It really doesn’t matter how you feed your brain and in whatever form that sustenance may take. Just feed it, that’s what conclusion I’ve come to. There’s no right or wrong way to sponge up a book. Read it, listen to it, or soak it up through osmosis. Just get it in your head. Escape this reality for a bit and get lost in the written words. Fiction, non-fiction, poetry, whatever tickles your fancy. Just turn off the hate spigot called the interweb, filling buckets with political, social, and nonsensical opinions. Want an opinion? See what King, Vonnegut, Irving, or whatever author is to your liking has to say. Just let your brain work its muscles.
Read it or listen to it. It’s all food for the mind.
One thought on “Books On Tape”
Glad you found a new way to absorb books! Audio books are the only way my lovely wife gets any reading done at all. She listens on her daily 2 hour (1 hour each way) commute to and from work.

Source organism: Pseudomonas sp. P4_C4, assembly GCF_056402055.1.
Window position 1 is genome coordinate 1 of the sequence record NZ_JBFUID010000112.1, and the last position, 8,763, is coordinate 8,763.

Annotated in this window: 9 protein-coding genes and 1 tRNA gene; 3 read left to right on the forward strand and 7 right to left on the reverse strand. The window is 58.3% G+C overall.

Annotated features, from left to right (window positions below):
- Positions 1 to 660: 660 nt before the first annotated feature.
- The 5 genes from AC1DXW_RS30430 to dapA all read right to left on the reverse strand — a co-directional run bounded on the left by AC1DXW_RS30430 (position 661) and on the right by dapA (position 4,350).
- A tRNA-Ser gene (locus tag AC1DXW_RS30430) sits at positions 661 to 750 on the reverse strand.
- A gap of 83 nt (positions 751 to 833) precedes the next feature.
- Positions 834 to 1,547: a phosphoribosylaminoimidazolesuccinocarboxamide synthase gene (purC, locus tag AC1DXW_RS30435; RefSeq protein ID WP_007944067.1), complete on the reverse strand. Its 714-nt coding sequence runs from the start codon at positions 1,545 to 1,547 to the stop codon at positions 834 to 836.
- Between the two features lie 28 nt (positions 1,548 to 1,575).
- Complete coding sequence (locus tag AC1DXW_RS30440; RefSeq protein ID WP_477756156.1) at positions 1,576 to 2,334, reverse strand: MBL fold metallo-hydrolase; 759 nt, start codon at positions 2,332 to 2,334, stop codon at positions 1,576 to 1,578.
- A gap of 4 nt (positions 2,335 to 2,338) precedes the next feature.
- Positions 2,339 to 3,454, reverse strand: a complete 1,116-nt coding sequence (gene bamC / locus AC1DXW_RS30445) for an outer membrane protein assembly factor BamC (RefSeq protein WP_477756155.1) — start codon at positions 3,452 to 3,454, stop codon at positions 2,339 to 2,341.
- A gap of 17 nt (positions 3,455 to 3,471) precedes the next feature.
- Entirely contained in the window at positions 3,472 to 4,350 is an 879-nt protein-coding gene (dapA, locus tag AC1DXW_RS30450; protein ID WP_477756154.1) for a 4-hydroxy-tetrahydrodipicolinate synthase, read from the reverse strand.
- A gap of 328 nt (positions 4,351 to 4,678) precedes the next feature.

Myself, I just can’t do it. I tried. I just can’t listen to people reading to me. But this is probably the same as why I can’t listen to the radio – I just tune out whatever’s being said because the voices grate on me and I quickly turn it off (there’s more talking and ads on radio than music anyway). Reading, for me, will have to remain an analog, quiet, solitary thing that I do after the kids go to bed.
But nevermind Mr. Negative over here. I’m glad you found that you like it!